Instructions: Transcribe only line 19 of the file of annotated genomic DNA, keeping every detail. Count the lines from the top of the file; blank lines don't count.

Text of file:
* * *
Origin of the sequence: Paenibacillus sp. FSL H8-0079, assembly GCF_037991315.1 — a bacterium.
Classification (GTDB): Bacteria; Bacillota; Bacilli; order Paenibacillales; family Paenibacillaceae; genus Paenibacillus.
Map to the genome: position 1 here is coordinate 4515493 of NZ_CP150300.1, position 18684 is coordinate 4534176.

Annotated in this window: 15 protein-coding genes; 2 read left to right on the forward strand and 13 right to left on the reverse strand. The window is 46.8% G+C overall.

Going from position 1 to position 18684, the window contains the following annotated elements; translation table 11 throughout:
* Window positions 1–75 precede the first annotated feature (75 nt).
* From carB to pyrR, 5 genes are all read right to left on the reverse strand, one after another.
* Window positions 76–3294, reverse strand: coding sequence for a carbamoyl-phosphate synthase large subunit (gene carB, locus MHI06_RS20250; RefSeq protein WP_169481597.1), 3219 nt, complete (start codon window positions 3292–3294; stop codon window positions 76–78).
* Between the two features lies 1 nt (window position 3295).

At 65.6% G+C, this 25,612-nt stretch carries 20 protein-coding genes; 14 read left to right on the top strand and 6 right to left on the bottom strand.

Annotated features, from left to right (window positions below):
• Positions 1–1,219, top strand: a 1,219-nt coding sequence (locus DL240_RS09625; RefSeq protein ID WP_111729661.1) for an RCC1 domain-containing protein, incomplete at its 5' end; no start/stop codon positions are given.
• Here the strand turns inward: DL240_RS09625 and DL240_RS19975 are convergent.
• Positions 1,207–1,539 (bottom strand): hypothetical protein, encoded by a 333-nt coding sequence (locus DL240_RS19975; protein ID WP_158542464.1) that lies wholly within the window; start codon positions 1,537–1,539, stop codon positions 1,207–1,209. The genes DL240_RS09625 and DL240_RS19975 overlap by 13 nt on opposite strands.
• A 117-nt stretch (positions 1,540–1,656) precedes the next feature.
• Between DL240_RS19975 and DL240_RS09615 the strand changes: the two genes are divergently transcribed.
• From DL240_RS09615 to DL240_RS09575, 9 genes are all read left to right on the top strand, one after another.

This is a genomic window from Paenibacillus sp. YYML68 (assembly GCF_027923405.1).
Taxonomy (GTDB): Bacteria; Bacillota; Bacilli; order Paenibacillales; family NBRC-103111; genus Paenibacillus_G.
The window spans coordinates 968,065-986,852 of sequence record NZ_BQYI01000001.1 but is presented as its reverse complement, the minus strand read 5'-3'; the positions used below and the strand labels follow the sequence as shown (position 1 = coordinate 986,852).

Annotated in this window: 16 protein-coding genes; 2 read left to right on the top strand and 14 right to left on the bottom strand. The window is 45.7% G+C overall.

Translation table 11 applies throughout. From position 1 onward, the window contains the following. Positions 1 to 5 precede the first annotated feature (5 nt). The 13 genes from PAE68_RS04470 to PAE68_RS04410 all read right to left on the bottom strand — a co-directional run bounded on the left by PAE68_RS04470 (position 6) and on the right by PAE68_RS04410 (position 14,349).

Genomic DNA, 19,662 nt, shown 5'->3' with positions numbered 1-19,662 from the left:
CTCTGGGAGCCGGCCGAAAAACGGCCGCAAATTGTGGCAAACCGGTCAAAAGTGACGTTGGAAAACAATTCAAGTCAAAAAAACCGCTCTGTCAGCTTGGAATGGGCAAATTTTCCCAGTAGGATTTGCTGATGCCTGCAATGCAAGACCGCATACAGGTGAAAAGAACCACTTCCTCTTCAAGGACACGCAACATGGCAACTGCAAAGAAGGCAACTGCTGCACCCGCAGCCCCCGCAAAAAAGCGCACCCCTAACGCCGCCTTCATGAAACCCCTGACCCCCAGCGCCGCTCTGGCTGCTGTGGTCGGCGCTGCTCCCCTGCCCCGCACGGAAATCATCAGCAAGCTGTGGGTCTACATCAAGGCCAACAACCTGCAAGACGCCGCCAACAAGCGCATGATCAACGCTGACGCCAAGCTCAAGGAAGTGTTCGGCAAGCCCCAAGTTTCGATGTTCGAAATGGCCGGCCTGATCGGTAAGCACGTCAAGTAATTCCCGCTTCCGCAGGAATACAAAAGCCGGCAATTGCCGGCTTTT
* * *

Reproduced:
Taxonomy (GTDB): Bacteria; Bacillota; Bacilli; order Paenibacillales; family NBRC-103111; genus Paenibacillus_G.